Preterm infants have altered brain development

According to a study performed by Canadian scientists, preterm infants have significantly slowed cerebral development as they approach their intended delivery date. The research has been published on the 16th of January in Science Translational Medicine.

The cerebral cortex ‘envelopes’ the brain and is composed of a 2-4 mm thick layer of neurons. Correct formation of this cortical layer is essential for a multitude of our cognitive, behavioural and motor processes. Preterm babies have not had the same gestational period for normal brain development as have babies carried to term.

In this Canadian study, the team took 95 infants who had been delivered between 8 and 16 weeks pre-term. The data were collected over a period of three years; infant length, weight and head-size were all recorded. The researchers also took MRI scans of the new-born babies; subsequent scans were performed in what would have been the ninth month of gestation – i.e. around the time that these infants should have been born. MRI scans indicate water distribution in the brain. This distribution changes during brain development. Babies with slow overall growth had delayed development of their cerebral cortex as compared to infants who grew at an advanced rate.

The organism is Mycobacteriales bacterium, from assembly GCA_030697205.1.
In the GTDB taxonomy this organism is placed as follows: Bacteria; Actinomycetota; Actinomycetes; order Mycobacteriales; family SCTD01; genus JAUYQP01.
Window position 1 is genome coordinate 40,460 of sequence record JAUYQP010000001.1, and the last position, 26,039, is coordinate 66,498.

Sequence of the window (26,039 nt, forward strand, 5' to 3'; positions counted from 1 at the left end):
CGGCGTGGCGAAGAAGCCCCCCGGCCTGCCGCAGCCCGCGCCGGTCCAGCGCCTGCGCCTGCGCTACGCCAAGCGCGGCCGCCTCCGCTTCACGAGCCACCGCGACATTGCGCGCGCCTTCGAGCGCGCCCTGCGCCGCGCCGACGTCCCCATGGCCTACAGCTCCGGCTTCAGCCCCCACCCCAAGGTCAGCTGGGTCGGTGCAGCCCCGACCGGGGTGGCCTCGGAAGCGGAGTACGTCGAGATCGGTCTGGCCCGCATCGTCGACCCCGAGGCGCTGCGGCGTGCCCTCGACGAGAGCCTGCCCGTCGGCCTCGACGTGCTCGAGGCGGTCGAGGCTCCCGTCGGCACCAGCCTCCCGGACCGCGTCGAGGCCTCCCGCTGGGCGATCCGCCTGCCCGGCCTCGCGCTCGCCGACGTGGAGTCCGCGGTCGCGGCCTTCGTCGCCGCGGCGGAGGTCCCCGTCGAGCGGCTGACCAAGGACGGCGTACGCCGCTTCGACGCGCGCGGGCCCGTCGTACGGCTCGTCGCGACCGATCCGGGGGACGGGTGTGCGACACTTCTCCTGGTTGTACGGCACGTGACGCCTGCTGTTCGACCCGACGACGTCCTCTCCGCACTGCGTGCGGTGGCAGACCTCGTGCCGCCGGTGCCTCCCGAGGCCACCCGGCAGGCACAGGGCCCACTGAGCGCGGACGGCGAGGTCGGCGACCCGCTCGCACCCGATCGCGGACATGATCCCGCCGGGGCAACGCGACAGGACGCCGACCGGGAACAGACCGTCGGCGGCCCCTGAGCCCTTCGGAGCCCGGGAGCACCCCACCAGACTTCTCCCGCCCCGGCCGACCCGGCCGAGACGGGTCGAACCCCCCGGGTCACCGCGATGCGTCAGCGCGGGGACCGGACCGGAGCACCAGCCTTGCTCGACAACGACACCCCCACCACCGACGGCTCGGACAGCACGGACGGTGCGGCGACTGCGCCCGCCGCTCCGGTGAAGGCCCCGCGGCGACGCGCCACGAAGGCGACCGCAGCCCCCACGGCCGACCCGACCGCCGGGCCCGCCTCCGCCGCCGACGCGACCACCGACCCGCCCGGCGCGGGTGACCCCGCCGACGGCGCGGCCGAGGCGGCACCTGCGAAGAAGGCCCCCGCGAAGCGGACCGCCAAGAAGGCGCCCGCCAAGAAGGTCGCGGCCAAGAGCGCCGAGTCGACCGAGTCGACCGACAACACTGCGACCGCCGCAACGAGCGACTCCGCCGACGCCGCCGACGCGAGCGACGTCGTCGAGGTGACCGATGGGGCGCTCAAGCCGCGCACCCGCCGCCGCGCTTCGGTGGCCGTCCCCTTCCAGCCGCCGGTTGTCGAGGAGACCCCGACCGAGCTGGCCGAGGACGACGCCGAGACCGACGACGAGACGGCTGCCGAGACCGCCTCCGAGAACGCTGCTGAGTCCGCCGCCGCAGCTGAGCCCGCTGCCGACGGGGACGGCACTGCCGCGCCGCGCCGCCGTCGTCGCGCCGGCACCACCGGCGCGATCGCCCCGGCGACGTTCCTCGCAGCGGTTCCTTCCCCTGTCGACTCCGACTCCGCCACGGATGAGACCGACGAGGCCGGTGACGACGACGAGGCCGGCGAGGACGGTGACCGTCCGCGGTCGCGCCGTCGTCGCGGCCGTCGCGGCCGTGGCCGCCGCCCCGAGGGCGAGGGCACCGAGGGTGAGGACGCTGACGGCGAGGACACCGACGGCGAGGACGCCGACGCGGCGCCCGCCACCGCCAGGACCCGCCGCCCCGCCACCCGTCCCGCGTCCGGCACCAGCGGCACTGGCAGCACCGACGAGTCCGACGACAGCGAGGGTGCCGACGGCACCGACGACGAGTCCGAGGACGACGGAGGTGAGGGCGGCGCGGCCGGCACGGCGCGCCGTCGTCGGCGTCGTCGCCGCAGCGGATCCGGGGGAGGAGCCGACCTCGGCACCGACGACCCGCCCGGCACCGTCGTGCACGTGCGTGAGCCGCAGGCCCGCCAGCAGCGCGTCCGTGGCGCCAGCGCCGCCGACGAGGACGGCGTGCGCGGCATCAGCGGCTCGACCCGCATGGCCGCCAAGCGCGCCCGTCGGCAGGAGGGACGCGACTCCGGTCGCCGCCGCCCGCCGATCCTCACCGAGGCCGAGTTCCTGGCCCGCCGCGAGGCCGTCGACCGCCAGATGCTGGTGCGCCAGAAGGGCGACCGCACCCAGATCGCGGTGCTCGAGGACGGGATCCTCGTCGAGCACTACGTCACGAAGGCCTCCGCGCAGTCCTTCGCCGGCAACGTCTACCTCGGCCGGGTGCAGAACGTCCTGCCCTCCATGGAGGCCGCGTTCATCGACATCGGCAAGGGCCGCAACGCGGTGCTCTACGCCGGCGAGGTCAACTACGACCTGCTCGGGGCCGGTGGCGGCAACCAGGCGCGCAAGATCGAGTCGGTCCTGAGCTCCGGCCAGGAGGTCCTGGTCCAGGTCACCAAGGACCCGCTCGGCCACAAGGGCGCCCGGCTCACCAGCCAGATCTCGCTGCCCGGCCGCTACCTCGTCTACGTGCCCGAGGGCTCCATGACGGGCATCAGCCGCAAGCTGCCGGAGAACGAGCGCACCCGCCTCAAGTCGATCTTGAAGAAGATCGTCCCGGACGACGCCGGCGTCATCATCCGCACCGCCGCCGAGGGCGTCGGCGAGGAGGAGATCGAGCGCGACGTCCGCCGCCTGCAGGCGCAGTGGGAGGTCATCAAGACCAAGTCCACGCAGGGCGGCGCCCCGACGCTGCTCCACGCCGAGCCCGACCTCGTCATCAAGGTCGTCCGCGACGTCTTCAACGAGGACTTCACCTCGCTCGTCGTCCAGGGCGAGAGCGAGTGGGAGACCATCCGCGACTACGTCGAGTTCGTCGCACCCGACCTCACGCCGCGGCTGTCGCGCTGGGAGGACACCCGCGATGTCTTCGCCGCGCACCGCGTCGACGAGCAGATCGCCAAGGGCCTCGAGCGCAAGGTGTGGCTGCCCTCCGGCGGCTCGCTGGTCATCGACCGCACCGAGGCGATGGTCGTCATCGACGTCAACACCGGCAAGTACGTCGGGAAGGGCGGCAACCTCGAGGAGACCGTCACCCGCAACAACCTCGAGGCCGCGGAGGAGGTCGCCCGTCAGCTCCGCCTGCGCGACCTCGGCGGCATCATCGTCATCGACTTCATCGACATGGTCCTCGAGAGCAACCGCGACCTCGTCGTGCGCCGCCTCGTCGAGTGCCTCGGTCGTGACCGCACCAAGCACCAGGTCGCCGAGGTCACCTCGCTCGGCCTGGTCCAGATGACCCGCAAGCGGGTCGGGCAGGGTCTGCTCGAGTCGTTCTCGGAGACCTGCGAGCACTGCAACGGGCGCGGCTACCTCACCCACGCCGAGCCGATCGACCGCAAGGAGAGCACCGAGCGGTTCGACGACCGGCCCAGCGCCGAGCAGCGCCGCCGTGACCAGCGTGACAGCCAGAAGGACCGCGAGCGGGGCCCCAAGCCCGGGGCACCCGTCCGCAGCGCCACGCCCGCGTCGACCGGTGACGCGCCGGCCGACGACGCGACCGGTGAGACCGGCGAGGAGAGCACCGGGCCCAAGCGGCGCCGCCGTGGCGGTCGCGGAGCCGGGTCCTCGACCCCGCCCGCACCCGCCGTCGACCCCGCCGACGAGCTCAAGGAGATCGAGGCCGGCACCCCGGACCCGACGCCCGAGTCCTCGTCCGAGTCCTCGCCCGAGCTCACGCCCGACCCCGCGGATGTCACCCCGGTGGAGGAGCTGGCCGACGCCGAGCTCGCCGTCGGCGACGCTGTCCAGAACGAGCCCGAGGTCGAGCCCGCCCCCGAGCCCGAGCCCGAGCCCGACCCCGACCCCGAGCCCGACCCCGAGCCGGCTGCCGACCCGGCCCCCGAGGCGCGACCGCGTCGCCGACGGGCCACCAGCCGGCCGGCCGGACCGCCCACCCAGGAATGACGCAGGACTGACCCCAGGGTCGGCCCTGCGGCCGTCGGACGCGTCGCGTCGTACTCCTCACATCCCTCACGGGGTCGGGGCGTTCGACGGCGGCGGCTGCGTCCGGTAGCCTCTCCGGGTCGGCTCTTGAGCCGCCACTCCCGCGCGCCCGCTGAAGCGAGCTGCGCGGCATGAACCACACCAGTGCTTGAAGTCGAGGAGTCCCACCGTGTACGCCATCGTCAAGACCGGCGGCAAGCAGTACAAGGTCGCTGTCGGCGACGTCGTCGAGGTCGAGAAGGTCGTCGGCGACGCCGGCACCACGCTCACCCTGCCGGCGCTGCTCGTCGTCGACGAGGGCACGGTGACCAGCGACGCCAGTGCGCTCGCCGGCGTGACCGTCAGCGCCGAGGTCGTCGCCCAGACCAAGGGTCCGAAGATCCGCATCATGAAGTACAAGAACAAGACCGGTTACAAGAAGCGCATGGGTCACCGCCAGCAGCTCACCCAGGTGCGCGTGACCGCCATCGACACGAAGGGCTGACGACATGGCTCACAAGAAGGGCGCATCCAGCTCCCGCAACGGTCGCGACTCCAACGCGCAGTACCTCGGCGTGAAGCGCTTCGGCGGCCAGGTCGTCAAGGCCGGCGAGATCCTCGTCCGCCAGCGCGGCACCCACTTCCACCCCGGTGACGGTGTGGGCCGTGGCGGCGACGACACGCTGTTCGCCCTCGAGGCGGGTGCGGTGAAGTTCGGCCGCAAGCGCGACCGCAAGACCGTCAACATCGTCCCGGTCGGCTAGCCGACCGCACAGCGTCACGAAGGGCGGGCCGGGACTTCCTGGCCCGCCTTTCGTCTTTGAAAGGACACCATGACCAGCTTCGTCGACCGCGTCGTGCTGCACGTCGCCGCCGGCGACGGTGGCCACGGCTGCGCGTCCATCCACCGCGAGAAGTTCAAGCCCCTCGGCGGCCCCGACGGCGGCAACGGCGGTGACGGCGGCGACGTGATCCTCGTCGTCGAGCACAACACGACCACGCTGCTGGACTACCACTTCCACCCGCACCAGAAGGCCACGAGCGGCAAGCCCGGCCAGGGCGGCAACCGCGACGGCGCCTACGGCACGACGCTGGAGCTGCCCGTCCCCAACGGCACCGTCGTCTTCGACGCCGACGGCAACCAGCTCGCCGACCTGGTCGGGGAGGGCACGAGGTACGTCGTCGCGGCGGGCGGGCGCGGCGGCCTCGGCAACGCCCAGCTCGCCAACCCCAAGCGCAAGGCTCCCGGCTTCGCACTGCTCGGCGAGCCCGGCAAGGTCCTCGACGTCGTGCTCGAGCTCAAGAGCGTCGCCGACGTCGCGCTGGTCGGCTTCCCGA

“These results are an exciting first step…understanding the importance of growth in relation to the brain in these small babies may eventually lead to new discoveries that will help us optimize their brain development” – this is according to the co-director of this study, Dr Steven Millar.

The infants in this study will be followed throughout childhood so that researchers can monitor their mental development and compare this with infants who were born at full term. This research could have implications for the treatment of premature babies. Ideally, clinicians with improved understanding of foetal brain development could then offer preterm infants the support required for them to reach ideal neurodevelopmental outcomes.




















About Sophie McManus

Sophie is a third year undergraduate studying Biomedical Sciences at Magdalen.